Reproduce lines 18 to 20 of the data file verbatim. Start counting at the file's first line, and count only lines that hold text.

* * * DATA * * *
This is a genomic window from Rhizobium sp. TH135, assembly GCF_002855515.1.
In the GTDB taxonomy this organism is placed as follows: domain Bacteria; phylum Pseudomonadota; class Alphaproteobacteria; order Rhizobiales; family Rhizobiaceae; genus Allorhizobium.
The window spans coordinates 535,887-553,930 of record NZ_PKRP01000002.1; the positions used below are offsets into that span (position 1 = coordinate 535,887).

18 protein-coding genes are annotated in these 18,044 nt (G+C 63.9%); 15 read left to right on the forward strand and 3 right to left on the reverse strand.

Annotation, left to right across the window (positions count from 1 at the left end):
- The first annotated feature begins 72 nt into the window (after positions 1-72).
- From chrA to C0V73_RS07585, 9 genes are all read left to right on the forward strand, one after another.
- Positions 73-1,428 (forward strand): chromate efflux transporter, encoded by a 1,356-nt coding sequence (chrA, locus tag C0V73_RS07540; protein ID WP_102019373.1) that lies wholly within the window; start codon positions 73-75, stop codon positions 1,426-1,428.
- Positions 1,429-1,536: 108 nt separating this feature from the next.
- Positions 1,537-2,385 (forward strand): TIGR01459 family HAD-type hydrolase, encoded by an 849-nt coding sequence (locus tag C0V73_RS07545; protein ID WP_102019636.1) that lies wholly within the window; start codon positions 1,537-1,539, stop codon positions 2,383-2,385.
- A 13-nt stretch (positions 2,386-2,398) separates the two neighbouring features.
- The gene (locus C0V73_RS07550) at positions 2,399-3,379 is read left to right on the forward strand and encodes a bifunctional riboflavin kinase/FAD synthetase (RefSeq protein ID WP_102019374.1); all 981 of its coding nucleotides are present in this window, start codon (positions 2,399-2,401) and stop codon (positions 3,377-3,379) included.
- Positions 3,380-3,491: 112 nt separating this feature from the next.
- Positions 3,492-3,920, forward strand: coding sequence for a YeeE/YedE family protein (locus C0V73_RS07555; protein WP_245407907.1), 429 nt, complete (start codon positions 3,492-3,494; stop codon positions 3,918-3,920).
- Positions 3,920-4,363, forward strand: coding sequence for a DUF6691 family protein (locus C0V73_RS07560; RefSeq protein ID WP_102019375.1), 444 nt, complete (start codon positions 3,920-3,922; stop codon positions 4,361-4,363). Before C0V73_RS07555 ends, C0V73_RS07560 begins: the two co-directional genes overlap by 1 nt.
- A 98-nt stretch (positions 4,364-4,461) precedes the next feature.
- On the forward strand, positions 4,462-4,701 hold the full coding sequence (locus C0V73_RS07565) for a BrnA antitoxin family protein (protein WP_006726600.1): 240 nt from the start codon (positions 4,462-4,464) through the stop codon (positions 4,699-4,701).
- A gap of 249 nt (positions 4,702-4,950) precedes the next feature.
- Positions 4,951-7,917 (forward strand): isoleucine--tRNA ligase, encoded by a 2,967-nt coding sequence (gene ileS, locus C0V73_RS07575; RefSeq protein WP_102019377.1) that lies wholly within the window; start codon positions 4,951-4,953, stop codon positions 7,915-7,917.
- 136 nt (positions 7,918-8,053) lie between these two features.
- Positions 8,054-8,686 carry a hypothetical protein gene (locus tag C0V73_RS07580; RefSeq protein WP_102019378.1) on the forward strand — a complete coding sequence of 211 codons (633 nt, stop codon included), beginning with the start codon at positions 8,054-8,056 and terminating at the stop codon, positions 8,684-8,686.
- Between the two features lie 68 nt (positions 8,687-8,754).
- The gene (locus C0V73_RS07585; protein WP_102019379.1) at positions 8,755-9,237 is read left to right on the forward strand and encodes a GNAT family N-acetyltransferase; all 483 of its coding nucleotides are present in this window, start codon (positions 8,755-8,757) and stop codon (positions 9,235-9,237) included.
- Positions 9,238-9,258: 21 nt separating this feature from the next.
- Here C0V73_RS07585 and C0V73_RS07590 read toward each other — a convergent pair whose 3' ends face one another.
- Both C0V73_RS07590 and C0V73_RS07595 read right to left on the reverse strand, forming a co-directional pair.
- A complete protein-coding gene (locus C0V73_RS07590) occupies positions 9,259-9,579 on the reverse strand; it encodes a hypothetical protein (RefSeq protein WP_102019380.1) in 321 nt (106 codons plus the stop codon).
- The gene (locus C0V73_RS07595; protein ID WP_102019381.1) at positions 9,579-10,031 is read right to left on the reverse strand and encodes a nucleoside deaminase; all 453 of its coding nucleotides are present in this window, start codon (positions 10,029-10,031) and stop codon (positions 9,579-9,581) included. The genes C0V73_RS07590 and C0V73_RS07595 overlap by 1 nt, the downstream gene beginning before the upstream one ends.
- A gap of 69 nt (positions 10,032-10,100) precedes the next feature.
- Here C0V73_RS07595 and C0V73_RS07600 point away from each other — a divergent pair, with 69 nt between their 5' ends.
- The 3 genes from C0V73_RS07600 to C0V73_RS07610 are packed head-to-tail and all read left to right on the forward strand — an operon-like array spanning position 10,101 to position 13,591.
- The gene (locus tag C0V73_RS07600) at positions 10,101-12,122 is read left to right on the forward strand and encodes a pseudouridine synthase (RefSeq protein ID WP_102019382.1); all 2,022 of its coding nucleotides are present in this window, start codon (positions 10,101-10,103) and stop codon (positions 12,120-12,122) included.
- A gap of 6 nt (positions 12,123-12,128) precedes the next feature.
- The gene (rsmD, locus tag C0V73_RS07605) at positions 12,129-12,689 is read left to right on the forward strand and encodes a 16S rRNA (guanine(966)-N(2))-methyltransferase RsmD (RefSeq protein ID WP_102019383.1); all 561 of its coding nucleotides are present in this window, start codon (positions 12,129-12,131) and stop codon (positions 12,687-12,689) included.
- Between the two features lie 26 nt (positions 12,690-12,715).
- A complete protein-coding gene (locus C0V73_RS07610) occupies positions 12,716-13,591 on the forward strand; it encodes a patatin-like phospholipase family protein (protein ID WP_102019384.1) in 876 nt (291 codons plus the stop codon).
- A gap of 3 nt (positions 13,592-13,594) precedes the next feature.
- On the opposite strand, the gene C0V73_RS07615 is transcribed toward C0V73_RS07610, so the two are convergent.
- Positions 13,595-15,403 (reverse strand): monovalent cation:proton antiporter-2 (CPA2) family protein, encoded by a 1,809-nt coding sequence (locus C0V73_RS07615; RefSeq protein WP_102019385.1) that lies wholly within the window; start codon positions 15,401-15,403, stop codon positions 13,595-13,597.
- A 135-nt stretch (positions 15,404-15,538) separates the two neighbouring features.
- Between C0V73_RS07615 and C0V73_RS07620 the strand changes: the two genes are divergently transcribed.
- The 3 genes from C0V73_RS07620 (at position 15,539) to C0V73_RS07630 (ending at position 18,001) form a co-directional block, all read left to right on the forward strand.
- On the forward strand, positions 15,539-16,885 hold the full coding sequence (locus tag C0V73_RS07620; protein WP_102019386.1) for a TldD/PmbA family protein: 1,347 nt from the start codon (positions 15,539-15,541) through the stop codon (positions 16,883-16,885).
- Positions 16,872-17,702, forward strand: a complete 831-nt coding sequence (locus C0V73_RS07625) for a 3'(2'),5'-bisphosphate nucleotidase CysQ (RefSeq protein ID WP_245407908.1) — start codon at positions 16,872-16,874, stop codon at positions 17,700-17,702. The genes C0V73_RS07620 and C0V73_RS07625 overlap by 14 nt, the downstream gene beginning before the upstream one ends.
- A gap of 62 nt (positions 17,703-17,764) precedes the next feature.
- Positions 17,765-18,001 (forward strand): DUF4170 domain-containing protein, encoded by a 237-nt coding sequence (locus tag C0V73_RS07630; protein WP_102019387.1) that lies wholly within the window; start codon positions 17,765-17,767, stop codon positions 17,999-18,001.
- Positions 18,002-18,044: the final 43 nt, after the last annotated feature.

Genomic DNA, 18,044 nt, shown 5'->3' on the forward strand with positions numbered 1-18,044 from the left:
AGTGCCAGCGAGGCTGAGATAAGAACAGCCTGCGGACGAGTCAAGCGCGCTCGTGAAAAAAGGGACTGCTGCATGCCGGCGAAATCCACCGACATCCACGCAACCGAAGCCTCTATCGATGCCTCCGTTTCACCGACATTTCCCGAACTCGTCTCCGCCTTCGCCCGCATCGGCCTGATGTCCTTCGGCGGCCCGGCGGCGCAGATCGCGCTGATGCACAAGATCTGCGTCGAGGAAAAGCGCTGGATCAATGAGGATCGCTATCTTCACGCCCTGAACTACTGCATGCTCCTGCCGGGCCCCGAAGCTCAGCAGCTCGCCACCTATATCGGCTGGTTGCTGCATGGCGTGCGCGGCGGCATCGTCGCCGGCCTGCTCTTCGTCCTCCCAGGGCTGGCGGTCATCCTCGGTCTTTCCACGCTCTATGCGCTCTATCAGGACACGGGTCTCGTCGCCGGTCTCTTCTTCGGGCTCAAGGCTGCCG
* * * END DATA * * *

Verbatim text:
- A gap of 249 nt (positions 4,702-4,950) precedes the next feature.
- Positions 4,951-7,917 (forward strand): isoleucine--tRNA ligase, encoded by a 2,967-nt coding sequence (gene ileS, locus C0V73_RS07575; RefSeq protein WP_102019377.1) that lies wholly within the window; start codon positions 4,951-4,953, stop codon positions 7,915-7,917.
- 136 nt (positions 7,918-8,053) lie between these two features.